INTERVIEW with Debut Picture Book Author Rebecca Colby… and A GIVEAWAY!

Wee Lassie coverToday I’m delighted to have children’s author and poet, Rebecca Colby, as my guest.  Rebecca and I met through the Poet’s Garage and, as former critique buddies, I can attest that she is a rhyming whizz with a quirky, fun sense of humor.  She’s joining me today to celebrate the launch of her debut picture book, THERE WAS A WEE LASSIE WHO SWALLOWED A MIDGIE (Floris Books, March 2014), a Scottish twist on the traditional rhyme.

Laura:  Welcome, Rebecca. First off, congratulations! THERE WAS A WEE LASSIE WHO SWALLOWED A MIDGIE has been out in Great Britain for just over a month. How has the launch been?

Rebecca: It’s been a fun journey so far! The launch party was filled with wee lassies, wee laddies, and even dozens of midgies—although only in the form of midgie cupcakes and midgie shortbread. Since the launch, I’ve been out on an average of two events per week at libraries and schools, as well as taking a fantastic trip to Edinburgh to the Scottish Storytelling Centre to share my book. To make the readings more interactive, I hired a local seamstress to produce a wee lassie costume. A child volunteer at each event is asked to dress in the costume and ‘swallow’ all the creatures in the book as it is read. Most of the events have also included a craft-making session with Loch Ness monster puppets and Loch Ness monster fridge magnets. (Take one guess as to what else the wee lassie swallows besides a midgie!)

Rebecca's two wee lassies. Adorable, aren't' they?

Rebecca’s two wee lassies. Adorable, aren’t’ they?

In the way of on-line promotion, I’ve started a mini-marketing collective for published children’s writers and have been busy organizing the collective. I’ve also produced a teacher’s guide for the book which is now available to download from my website. But I’ll talk more about that in a minute.

I’m not the only one who has been busy with the launch of the book. My publisher has produced a trailer, complete with the obligatory Scottish bagpipe music. For a sneak peek inside the book, check out the trailer.

Laura: I’ve always loved the traditional “There Was an Old Woman Who Swallowed a Fly” and have enjoyed different twists on it over the years.  Can you tell us a little bit about WEE LASSIE’s journey from spark to publication?

Rebecca: Like you, Laura, I’ve also always enjoyed the traditional rhyme “There Was an Old Woman Who Swallowed a Fly” and the various twists on it. One of my favorite twists is Jennifer Ward’s “There Was a Coyote Who Swallowed a Flea.” But it was when I came across the laugh-out-loud Australian version, “There Was an Old Lady who Swallowed a Mozzie” by P. Crumble, that I got the idea to write a Scottish version.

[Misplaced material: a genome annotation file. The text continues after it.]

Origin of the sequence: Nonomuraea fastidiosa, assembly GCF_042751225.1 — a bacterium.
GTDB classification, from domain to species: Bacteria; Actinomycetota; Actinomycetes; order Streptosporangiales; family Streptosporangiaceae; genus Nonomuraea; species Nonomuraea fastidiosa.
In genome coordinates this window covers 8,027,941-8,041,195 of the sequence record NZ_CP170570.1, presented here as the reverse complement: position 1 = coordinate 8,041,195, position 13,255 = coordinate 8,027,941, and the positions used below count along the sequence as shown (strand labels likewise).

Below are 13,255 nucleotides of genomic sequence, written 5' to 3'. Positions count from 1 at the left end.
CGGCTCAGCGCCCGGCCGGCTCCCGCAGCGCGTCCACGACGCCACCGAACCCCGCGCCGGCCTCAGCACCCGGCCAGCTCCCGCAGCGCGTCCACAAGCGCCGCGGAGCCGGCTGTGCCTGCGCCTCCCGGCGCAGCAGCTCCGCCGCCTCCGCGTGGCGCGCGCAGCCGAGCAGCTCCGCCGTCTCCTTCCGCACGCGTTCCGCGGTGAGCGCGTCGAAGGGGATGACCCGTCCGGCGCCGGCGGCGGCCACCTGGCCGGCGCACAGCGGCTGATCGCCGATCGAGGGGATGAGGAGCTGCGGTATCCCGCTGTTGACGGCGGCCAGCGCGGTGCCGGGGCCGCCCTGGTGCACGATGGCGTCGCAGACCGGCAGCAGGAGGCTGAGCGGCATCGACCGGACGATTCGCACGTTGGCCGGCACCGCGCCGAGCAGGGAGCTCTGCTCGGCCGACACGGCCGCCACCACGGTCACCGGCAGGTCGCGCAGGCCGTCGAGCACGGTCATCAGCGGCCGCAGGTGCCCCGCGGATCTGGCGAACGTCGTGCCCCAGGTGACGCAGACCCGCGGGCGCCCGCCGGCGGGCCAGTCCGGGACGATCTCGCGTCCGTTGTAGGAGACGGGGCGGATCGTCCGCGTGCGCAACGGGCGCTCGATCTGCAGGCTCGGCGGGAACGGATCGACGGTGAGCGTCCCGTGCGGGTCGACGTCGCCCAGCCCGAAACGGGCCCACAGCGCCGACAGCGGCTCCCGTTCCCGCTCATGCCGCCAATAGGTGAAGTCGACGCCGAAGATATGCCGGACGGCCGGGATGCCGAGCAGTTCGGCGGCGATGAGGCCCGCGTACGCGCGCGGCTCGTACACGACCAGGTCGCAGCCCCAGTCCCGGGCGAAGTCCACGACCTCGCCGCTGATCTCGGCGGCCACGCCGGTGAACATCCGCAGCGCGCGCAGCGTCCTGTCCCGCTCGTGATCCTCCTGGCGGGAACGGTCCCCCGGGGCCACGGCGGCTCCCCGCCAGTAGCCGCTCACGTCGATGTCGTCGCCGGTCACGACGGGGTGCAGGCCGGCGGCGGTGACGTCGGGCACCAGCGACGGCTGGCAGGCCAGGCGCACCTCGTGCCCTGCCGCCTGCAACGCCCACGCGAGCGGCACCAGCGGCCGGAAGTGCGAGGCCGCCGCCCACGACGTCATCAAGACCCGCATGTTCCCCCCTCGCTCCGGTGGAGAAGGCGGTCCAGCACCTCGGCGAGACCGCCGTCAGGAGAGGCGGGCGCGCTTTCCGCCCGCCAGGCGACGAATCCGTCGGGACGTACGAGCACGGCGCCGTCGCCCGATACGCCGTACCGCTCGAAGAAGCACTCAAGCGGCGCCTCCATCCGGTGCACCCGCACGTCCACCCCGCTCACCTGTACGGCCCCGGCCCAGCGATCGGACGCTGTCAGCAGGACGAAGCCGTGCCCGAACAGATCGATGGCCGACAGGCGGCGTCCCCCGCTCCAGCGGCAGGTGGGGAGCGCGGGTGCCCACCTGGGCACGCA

My original idea was to have the wee lassie swallow the Queen (then turn ill and green), but I eventually decided that would be too contentious and probably not agreeable to most publishers, so I changed it. Once the manuscript was finished, I submitted it to Floris Books in Edinburgh for their Picture Kelpies imprint. Their website listed a reply time of three months. As advertised, it was nearly three months later when they wrote back offering me a contract.

I should add that while WEE LASSIE is my first book to be published, it’s not the first book I sold. I acquired my agent, Kathleen Rushall of Marsal Lyon Literary Agency, a month before WEE LASSIE sold. Within a week of signing with Kathleen, she sold my first book—a book about a witch parade entitled IT’S RAINING BATS AND FROGS–to Feiwel & Friends. But it will be summer 2015 before that first (or rather, second) book comes out.

Laura: The illustrations that accompany your story are fetching. Tell us a little bit about the artist.  Do you have a favorite creature she’s drawn or a favorite spread?

Rebecca: The illustrator, Kate McClelland, did a fantastic job with the book. She’s an Edinburgh-based artist who likes working in mixed media. As she explained to me, she feels she would get bored working with only one material like watercolors and pencils, and prefers to use lots of different materials to create an image.

It’s hard picking a favorite creature or spread when you love all of them equally. It’s kind of like asking a parent to choose their favorite child. They’re all wonderful in their own ways. But given that I’m drawn to the mysterious side of life, I’d have to say the Loch Ness monster spread really makes me smile. With Kate’s kind permission, it’s the illustration I’ve chosen to feature on my website and social media sites.

I just want to add that Kate is an illustrator to watch. She’s already hard at work on her next picture book—a book that she’s both writing and illustrating. To follow Kate’s work and learn more about her, you can visit her website.

Laura: Teachers and parents are always looking for ways to tie picture books into the curriculum or extend the enjoyment with post-reading activities. Do you have any extension activities your readers might enjoy?

Rebecca:I sure do! As a parent of two wee lassies and as a former teacher, I know how important curriculum-based and post-reading activities are to enhancing the picture book reading experience. With that in mind, I produced a teacher’s guide to WEE LASSIE that includes everything from measuring length with midgies and learning about animal habitats, to baking midgie shortbread and making the Loch Ness monster puppets mentioned above. The guide also includes interviews with the illustrator, Kate McLelland, and myself, as well as coloring pages for younger children. You can download a free copy of the guide from my website at: